Here’s some of the passages in the Swarthmore resolution:
- Chester City has a 69% Black population within the 69% White Delaware County, and it is a result of environmental racism that the citizens of Chester City endure disproportionate cumulative effects of pollution from multiple industries
- the childhood asthma hospitalization rate in Delaware County is 22% above the state average, and the rate in Chester City is nearly three times the state average. Childhood asthma rates in Chester are five times the national average
- Swarthmore Borough requests that the new Delaware County health department, when established, assess the noise pollution and air quality in neighborhoods around the incinerator and make actionable recommendations to improve public health.
- Swarthmore Borough requests Delaware County Council to ensure that the Delaware County Solid Waste Authority does not extend the Service Agreement with Covanta Delaware Valley when the option is presented to them by Covanta as early as May 1, 2021
Chester City government’s argument to keeping trash incineration going in Chester is totally based on money to the city budget. Ironically, the city is set to receive up to $30 million real soon in stimulus money from the federal government. Imagine if that could be used to offset the $5 million annual contribution Covanta provides to the city. I’m sure, within 6-years, Delco’s trash could be sent somewhere other than Chester. Of course, that scenario isn’t likely, but it sure sounds nice.
Realistically, Mike Ewall of Energy Justice Network proposes that, “We need to start talking to the county about how to make Chester whole. Chester (or the receiver) is expecting $4.6 million in Covanta host fees this year. Delco, if they pulled out, would be pulling about $1,334,000 away from Chester City’s budget in the process. The county could make up for this by agreeing to pay an extra $3.76/ton to support Chester’s budgetary loss. That’s well within the margin of waste disposal prices that typically range from $50-90/ton in the region.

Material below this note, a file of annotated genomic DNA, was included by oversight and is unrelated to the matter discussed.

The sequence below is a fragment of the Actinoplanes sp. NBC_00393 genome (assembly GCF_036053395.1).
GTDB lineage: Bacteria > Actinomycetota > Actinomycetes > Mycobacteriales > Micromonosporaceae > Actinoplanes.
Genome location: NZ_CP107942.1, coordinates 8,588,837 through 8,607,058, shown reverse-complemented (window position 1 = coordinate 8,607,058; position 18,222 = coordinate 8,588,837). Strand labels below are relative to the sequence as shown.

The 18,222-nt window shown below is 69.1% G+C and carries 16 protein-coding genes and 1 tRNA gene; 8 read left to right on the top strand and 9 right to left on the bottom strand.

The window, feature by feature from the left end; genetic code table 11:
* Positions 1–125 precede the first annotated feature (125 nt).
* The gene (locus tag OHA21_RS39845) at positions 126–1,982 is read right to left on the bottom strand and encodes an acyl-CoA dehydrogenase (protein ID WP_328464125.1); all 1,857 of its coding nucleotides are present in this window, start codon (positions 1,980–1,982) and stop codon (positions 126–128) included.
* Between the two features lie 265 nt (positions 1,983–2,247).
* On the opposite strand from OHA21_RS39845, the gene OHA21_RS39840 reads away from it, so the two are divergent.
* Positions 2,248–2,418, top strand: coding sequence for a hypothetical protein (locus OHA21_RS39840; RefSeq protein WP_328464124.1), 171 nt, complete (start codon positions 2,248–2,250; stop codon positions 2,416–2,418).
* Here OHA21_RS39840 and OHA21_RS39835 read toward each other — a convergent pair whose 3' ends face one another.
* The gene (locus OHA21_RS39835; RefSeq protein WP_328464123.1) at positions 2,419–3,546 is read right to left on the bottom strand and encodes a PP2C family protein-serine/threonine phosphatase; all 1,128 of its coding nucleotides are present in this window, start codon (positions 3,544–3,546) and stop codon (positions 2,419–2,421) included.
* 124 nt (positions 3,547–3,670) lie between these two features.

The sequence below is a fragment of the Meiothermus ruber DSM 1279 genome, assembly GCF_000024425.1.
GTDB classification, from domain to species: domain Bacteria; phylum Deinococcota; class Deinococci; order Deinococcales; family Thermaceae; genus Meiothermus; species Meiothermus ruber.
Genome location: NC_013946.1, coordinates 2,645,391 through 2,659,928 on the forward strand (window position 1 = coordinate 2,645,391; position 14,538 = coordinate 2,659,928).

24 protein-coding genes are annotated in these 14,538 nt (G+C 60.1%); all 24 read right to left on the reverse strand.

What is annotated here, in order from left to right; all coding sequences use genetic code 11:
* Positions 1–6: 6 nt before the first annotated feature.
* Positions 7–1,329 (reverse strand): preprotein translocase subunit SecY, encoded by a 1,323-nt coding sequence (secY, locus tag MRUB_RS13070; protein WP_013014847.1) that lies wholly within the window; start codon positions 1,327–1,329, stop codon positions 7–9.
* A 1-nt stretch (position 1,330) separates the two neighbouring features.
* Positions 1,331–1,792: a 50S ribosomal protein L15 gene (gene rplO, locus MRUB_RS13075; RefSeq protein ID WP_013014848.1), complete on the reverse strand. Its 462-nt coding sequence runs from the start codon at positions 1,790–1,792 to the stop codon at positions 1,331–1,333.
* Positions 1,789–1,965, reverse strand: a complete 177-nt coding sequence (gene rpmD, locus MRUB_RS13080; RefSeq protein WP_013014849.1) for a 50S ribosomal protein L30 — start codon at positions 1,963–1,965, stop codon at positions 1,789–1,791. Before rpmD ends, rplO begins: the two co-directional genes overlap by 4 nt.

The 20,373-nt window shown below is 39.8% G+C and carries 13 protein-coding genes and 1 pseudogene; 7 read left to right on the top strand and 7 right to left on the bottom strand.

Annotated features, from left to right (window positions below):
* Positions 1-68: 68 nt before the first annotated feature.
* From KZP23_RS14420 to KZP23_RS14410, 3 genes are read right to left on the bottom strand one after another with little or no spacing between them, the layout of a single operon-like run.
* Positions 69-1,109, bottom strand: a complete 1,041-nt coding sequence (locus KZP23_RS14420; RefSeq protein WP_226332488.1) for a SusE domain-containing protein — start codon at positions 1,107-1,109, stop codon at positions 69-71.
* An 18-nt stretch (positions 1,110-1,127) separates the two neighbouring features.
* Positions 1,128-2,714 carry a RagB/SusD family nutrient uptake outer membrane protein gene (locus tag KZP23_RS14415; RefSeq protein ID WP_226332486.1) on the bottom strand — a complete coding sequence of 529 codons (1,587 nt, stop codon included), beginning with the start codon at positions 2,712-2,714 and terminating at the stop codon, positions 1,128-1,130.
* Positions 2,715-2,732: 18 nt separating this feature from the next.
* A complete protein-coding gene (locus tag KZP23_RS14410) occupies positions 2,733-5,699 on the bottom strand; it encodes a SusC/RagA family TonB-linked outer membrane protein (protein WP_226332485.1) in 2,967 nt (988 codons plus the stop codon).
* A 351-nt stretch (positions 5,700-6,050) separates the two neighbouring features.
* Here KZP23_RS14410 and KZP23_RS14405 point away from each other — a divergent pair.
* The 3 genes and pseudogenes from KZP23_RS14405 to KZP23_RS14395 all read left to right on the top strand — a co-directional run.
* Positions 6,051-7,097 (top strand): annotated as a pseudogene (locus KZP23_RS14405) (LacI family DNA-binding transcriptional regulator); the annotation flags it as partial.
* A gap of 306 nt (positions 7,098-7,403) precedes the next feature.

“If the county’s smart, instead of putting that into Chester’s budget to do just anything, they’d build zero waste infrastructure in Chester to employ people, and make it a profitable enterprise that returns profits to the city. Getting any major pieces of the zero waste picture in place would save the county far more money on disposal costs, anyway.
“We should start talking up this idea among county council to short circuit any scaremongering about Chester City’s budget. I bet the county can afford to do both, actually… pay a bit more to just close the city’s budget gap AND invest in zero waste infrastructure to reduce waste county-wide, preserving landfill space, creating jobs, and saving money.”
Obviously, we have to start collaborating with experts in the field of trash to prevent it from continuing to come to Chester. It’s becoming clear the towns around Chester care enough for the health and safety of Chester residents that they are starting to put pressure on the county to consider alternatives and stop going with the status quo everyone has been following since 1992.
Environmental racism is a scourge on Delaware County and a death sentence on Chester residents. Is that worth $5 million a year? You decide because Swarthmore already did.